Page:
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The Church: The Rites of the Church | Theology Matters

  • October 2005 Issue
Practical Theology

“The sacraments have been sources of division in the church more than of unity,” theologian Donald Bloesch has observed. “This does not abrogate their significance, since they could not be a serious cause for division unless they were essential to the well being of the church.”

The church has been divided over the number and nature of the rites that it should practice, and even about what they should be called. Some refer to them as “sacraments.” Others prefer the term “ordinance.” Despite this disagreement, nearly all believers agree that Christ has commanded the church to observe baptism and the Lord’s Supper. In the Scriptures baptism symbolizes both the forgiveness of sin and new life we receive when we put our faith in Jesus Christ (Acts 2:38; Rom. 6:3; 1 Peter 3:21). Communion (the Lord’s Supper), which was initiated by Christ during His last observance of Passover, is a remembrance of Christ’s sacrifice (Luke 22:19; 1 Cor. 11:24–26). Those who were baptized in the early church practiced this “breaking of bread” regularly (Acts 2:42).

Both baptism and the Lord’s Supper are essential components of the church’s practice and are included in Christ’s commission to the church in Matthew 28:19–20. Baptism is explicitly mentioned, and the observance of the Lord’s Supper is implicit in Christ’s directive to teach those who are baptized everything He has commanded (Matt. 28:20).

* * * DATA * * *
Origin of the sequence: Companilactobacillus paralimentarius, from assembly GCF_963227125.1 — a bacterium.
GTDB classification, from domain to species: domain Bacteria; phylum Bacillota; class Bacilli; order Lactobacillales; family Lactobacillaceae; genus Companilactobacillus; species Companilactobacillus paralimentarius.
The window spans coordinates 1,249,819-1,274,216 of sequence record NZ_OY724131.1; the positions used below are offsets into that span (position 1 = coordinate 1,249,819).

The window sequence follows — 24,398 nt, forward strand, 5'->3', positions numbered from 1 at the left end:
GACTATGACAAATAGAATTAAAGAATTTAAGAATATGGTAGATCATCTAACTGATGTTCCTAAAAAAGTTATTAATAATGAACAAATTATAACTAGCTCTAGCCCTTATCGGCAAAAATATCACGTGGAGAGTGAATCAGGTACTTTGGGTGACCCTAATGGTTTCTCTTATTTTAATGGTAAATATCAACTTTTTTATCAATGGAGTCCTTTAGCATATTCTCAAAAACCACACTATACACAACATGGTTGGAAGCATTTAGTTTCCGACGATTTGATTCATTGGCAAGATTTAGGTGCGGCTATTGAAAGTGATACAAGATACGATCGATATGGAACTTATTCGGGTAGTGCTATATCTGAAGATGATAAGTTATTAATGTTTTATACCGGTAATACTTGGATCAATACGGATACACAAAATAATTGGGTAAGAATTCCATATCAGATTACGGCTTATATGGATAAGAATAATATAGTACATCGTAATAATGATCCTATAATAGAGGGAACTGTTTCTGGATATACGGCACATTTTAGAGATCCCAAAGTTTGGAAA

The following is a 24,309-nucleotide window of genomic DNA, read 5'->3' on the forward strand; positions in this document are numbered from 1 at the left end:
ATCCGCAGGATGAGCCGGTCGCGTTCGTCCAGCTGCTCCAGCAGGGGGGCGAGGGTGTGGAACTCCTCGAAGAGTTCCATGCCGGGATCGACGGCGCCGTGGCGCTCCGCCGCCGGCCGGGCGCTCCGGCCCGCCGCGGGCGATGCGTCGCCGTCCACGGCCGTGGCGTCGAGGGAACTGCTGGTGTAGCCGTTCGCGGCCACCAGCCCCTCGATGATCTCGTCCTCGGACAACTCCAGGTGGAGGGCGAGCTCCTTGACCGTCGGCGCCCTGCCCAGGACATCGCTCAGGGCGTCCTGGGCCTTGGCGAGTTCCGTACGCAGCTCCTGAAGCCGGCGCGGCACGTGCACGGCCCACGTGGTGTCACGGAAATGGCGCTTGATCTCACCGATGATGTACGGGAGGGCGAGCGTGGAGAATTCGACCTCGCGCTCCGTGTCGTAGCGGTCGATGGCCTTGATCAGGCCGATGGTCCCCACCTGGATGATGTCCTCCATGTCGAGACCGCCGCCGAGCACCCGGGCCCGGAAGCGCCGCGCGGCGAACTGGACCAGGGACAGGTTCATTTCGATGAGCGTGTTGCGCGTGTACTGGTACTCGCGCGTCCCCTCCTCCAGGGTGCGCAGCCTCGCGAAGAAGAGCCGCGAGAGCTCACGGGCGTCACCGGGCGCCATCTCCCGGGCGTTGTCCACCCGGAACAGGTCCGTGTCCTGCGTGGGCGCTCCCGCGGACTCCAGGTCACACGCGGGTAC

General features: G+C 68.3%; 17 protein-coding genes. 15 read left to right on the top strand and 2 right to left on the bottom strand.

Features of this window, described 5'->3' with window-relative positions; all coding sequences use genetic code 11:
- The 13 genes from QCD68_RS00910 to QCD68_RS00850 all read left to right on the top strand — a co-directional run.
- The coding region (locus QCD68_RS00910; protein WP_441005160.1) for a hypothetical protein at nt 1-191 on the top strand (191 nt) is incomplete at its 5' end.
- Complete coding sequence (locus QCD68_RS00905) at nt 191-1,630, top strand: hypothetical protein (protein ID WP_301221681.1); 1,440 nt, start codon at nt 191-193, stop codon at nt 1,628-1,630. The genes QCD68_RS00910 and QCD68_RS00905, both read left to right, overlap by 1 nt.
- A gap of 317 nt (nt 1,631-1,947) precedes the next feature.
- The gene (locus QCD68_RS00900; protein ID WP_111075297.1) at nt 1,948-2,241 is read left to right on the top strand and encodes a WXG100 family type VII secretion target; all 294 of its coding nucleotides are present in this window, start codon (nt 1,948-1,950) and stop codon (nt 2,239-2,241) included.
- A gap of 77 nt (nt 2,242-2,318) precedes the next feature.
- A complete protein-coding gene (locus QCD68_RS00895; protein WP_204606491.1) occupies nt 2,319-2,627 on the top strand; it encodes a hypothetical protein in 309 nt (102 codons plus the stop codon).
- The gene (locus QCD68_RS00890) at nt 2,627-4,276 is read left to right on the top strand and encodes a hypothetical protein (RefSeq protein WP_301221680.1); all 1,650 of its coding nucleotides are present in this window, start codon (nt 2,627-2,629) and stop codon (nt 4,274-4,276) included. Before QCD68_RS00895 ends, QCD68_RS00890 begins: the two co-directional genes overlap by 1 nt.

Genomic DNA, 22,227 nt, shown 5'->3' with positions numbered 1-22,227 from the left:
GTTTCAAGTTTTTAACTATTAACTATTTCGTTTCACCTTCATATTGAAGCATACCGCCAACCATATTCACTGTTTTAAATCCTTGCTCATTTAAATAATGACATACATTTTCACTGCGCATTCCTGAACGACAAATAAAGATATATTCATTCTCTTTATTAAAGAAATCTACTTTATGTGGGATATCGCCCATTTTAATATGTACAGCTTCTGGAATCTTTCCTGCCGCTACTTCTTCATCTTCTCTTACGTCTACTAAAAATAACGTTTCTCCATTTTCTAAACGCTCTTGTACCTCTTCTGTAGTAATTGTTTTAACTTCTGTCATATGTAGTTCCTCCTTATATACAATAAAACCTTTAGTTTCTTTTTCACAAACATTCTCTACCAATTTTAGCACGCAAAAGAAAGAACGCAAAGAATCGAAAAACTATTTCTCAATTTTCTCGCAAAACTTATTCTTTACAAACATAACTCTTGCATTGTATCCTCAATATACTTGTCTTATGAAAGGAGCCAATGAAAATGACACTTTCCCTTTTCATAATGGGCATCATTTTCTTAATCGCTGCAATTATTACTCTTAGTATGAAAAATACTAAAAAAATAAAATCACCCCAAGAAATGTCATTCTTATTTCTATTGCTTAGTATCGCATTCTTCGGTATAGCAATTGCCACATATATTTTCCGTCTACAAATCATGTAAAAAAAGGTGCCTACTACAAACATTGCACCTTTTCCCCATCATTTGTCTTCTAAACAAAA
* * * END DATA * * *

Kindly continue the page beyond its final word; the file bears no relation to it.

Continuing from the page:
Why Theology Matters

The theological differences that Christians hold regarding the observance of baptism and the Lord’s Supper are significant enough that they should not be minimized. They warrant careful reflection rooted in a serious study of the Scriptures. Such differences, however, should not obscure the tremendous spiritual importance of these two foundational rites of the church. Both baptism and the Lord’s Supper are reminders of the work of Jesus Christ. From God’s perspective, they remind us of His promise to provide grace and forgiveness. From the believer’s perspective their observance is a pledge of faith and commitment. The church has been commanded to practice both until Christ returns.

FOR FURTHER READING

To learn more, read the chapter “The Ordinances of the Church: Baptism and the Lord’s Supper” in Introducing Christian Doctrine by Millard J. Erickson (Baker). 

BY Dr. John Koessler

Dr. John Koessler, who retired as professor emeritus from Moody Bible Institute, formerly served in the division of applied theology and church ministry. John and his wife Jane enjoy living in a lakeside town in Michigan. A prolific writer, John’s books include Dangerous Virtues: How to Follow Jesus When Evil Masquerades as Good (Moody Publishers), The Radical Pursuit of Rest (InterVarsity), The Surprising Grace of Disappointment (Moody), and True Discipleship (Moody). John is a contributing editor and columnist for Today in the Word.

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